Resurrection Creek Gold Panning Area
The second discovery of gold on the Kenai Peninsula was on Resurrection Creek in about 1888. The creek has produced an estimated 30,000 to 40,000 oz. of gold since 1895. Below Palmer Creek, Resurrection Creek flows through a 1,000 foot-wide alluvial flood plain. Creek gravels rest on a tan to yellow clay hard-pan with streaks of blue clay present. Bench gravels are exposed on both sides of the creek. Gold is disseminated throughout the gravel, but is concentrated on clay and bedrock.
Resurrection Creek south of Anchorage on the Kenai Peninsula
A half-mile stretch of Resurrection Creek lies within a withdrawal and is available for recreational gold panning. This area is a favorite site for recreational mining. Suction dredges (4-inch or smaller) are allowed from May 15 to July 15 with a free ADF&G permit and a ADEC permit ($25 annual fee). You can access this area via the Resurrection Creek Road out of Hope. The mining area begins at the Resurrection Pass Trail footbridge, 4.5 miles from Hope, and continues upstream for 0.5 miles to a patented (private land) claim (Forest Order No. 10-04-30-05-01). The claim boundary is marked with a gate.
Fine gold can be panned from gravels all along the creek. Try for fine, flat gold near the campsite 0.25 mile above the footbridge and along the creek bank near the recreational mining information sign. Bedrock is exposed on the east canyon wall just above the campsite and just below the private lands. Both spots are good bets for gold. Rounded boulders piled along the creek are tailings from old hydraulic operations. Much of the road has been built on these tailings.
Here are a few simple rules and guidelines that all recreational gold panners must know:
- Recreational gold panning on the Chugach National Forest consists of the use of hand tools, panning, sluicing, and suction dredging with a 4-inch or smaller intake hose.
- You must follow all National Forest rules, such as camping limits, discharge of firearms, and use of trails. You can find regulations in Title 36 Code of Federal Regulations (CFR), with general prohibitions in part 261. Review these regulations before you go gold panning. You can find copies of these regulations on the Internet and at Chugach National Forest offices in Anchorage, Girdwood, Seward, and Moose Pass.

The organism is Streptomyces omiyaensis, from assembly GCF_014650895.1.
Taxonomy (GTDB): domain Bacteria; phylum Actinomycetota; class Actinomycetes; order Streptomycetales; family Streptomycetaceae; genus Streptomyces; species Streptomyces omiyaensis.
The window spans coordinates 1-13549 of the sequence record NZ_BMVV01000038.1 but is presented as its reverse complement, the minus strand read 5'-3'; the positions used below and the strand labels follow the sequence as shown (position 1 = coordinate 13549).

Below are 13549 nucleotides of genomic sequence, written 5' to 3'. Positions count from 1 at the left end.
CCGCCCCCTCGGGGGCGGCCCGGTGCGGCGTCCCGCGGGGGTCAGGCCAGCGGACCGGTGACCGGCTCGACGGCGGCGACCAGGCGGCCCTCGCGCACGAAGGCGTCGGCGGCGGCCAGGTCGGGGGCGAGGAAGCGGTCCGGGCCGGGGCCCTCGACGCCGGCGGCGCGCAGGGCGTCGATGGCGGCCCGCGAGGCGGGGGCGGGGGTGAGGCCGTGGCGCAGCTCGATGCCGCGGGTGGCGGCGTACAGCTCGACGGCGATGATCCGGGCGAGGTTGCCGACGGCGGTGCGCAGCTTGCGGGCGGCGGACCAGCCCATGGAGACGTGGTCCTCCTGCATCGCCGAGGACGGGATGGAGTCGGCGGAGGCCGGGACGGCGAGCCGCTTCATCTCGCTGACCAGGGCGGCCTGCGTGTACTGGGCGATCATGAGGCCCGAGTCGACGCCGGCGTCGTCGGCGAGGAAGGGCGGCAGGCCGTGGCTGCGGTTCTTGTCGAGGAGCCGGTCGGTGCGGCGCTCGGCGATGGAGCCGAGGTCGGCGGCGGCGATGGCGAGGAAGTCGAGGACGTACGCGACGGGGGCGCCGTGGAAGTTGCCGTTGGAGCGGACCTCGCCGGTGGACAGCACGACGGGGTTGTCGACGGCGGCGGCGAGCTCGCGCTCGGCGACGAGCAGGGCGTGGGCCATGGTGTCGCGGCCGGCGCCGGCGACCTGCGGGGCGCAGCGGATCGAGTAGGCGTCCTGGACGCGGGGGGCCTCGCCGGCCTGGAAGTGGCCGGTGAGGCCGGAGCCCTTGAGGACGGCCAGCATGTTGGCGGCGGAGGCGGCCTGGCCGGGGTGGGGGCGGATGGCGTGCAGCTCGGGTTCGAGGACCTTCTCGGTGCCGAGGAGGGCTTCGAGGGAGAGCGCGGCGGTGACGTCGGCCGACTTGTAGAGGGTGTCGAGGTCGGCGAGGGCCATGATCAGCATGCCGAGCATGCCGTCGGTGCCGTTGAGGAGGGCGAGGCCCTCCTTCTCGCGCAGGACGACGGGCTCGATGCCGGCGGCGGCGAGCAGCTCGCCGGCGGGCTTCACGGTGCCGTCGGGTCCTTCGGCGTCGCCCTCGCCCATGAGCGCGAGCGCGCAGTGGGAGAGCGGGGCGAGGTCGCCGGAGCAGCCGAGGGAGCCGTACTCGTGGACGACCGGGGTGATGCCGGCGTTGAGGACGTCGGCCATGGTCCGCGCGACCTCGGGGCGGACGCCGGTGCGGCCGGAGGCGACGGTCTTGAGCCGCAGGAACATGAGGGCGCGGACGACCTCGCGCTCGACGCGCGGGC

- You can use gold pans and hand tools-fed sluice boxes year round in the streams listed in this booklet.
- No hydraulic mining or use of earth-moving equipment is allowed.
- Work only the active stream channel or unvegetated gravel bars. Do not dig in stream banks!
- You are not allowed to build structures, cut trees or dig up archaeological, historical, or paleontological objects, nor are you allowed to obstruct others in their recreational pursuits. If you find those objects, please report them to the Chugach National Forest.
- Suction dredges (4-inch nozzles or smaller) are permitted from May 15 to July 15 only. Remember that permits are required.
- The Kenai Peninsula is home to brown and black bears. Stay alert and avoid bears whenever possible. For more information, get Bear Facts from the U.S. Forest Service or Alaska Public Lands Information Centers.
- The water is cold and you can expect to get wet— after all, the gold is in the water. Wear insulated waterproof boots and gloves. Wool clothing can keep you warm even when wet. Bring extra clothing and dress in layers.
- Keep Alaska green, do not trash or litter. Many places have a $1,000 fine for littering. Follow Leave No Trace principles.
Good luck and good prospecting!
Most of the information above was derived from GOLD PANNING, Guide to Recreational Gold Panning on the Kenai Peninsula, Chugach National Forest, Alaska (2018) found here - See the full text for more information and details.